Writing in Maximumrocknroll in the 1990s, Chuck Munson placed North American infoshops in the lineage of peace and justice community centres and acknowledged the influence of European social centres.[9] Munson also stated there were over 60 infoshops (infoladen) in Germany which were connected to the anarchist, autonomist, squatting and punk movements.[9]

Around the world

The 1 in 12 Club.

Self-managed social centres in Italy, such as Forte Prenestino in Rome, often contain infoshops.[7]

Social centres in the United Kingdom often contain infoshops, such as for example the Cowley Club in Brighton and the 1 in 12 Club in Bradford. There is also the 56a Infoshop in London.[10] In the mid-2000s, as well as these spaces, there were infoshops in Leeds, Manchester, Norwich and Nottingham.[4]

In the 1990s, there were the following infoshops in North America: 223 Center (Portland, Oregon); 404 Willis (Detroit); A-Space (Philadelphia); Arise! Bookstore & Resource Center (Minneapolis); Autonomous Zone (Chicago); Beehive Infoshop (Washington DC); Blackout Books (New York City); Crescent Wrench Infoshop (New Orleans); Croatan (Baltimore); Emma Center (Minneapolis); Epicenter (San Francisco); Long Haul (Berkeley); Lucy Parsons Center (Cambridge); Mayday Books (Minneapolis); Who's Emma (Toronto); Wooden Shoe Books (Philadelphia).[9][11]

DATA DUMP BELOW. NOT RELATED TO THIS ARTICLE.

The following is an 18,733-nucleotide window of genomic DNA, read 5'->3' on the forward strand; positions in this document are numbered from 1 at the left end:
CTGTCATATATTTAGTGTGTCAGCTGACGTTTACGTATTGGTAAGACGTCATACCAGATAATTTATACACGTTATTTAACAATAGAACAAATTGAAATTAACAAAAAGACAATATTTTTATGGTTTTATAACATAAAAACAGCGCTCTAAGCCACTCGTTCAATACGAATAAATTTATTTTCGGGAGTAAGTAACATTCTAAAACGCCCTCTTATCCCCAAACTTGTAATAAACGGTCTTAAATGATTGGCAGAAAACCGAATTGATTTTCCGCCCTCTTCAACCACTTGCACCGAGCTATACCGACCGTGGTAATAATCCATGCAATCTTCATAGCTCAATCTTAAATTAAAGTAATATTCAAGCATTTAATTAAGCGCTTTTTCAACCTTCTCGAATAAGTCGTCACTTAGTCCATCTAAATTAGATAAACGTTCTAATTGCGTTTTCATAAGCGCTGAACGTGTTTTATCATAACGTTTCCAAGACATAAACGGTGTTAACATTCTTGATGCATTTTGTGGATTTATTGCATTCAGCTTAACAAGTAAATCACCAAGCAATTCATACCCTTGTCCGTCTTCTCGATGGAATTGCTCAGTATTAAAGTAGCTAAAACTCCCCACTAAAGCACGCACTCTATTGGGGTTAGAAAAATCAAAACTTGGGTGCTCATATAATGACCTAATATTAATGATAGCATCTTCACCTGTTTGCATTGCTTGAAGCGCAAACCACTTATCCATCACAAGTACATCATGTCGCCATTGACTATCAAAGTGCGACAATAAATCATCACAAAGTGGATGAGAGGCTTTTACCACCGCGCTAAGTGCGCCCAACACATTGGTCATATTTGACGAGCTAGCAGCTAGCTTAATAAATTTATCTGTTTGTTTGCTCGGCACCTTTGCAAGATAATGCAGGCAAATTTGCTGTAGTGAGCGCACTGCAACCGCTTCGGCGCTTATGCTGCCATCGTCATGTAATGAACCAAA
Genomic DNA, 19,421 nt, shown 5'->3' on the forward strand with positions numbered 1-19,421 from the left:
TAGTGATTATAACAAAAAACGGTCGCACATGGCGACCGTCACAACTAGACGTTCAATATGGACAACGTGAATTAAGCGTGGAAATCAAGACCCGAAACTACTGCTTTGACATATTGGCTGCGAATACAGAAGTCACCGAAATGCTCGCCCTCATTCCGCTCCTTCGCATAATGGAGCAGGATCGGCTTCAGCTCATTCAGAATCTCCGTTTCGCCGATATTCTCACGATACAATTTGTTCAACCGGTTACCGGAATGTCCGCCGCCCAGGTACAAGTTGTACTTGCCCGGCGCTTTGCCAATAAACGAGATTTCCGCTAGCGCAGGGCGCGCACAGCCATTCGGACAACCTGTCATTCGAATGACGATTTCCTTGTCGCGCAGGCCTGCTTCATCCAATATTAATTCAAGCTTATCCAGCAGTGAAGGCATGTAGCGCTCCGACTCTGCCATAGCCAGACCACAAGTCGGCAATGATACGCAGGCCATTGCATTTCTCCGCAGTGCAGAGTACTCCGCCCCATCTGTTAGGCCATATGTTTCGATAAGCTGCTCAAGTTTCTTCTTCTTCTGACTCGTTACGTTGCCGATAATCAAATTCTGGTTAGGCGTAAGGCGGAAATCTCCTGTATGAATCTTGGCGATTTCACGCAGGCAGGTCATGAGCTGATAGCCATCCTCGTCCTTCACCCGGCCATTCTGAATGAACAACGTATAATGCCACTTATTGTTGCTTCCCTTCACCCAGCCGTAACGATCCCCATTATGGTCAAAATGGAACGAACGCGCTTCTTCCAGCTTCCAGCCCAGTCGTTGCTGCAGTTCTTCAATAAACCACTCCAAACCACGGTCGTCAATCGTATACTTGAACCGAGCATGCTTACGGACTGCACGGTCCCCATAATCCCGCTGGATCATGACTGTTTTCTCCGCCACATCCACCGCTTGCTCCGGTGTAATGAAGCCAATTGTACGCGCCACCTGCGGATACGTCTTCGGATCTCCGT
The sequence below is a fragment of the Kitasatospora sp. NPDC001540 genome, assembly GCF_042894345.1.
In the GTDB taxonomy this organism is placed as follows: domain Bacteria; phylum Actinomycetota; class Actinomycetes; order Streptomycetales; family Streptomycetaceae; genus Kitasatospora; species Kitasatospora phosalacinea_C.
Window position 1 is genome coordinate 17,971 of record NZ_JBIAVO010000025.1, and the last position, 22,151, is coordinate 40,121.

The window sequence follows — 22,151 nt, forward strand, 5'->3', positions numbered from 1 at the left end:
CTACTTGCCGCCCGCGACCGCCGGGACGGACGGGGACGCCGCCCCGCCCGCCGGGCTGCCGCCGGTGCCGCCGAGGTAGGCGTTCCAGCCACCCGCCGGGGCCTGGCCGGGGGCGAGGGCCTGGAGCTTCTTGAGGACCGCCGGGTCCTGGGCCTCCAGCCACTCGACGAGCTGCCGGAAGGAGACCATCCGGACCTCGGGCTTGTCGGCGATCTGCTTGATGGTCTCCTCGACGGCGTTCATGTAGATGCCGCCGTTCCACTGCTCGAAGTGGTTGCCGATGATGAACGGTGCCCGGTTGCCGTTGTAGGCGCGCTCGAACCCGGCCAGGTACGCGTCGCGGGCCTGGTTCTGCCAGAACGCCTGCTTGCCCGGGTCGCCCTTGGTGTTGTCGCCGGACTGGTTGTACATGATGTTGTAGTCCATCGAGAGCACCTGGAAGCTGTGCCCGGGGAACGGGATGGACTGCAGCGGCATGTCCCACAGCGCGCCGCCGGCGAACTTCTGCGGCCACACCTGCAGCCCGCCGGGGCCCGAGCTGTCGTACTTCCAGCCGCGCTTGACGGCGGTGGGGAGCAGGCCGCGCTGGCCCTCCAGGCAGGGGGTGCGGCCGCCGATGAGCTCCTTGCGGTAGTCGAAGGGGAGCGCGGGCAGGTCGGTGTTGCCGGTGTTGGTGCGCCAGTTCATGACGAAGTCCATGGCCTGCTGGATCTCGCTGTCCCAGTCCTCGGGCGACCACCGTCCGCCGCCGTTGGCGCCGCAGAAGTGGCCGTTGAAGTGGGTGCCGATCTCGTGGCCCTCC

Elsewhere in the world, projects include Jura Books in Australia, Salon Mazal in Israel and Freedom Shop in New Zealand.

Related projects include anarchist archives, bunkos in Japan and community libraries.[11]

Notable infoshops

Name Location Established Status
1 in 12 Club Bradford, UK 1988 Ongoing
121 Centre London, UK 1989 Former
56a Infoshop London, UK 1991 Ongoing
ABC No Rio New York, US 1980 Ongoing
Autonomous Centre of Edinburgh Edinburgh, UK 1997 Ongoing
BIT London, UK 1968 Former
Boxcar Books Bloomington, US 2001 Former
Brian MacKenzie Infoshop Washington DC, US 2003 Former
Camas Bookstore and Infoshop Victoria, Canada 2007 Ongoing
Catalyst Infoshop Prescott, US 2004 Former
Civic Media Center Gainesville, FL 1993 Ongoing
Cowley Club Brighton, UK 2002 Ongoing
Firestorm Cafe & Books Asheville, US 2008 Ongoing
Forte Prenestino Rome, Italy 1986 Ongoing
Freedom Shop New Zealand 1995 Ongoing
Grote Broek Nijmegen, Netherlands 1984 Ongoing
Insoumise Montreal, Canada 2004 Ongoing
Internationalist Books Chapel Hill, US 1981 Former
Jura Books Sydney, Australia 1977 Ongoing
Red Emma's Bookstore Coffeehouse Baltimore, US 2004 Ongoing
Salon Mazal Tel Aviv, Israel 1968 Former
Spartacus Books Vancouver, Canada 1973 Ongoing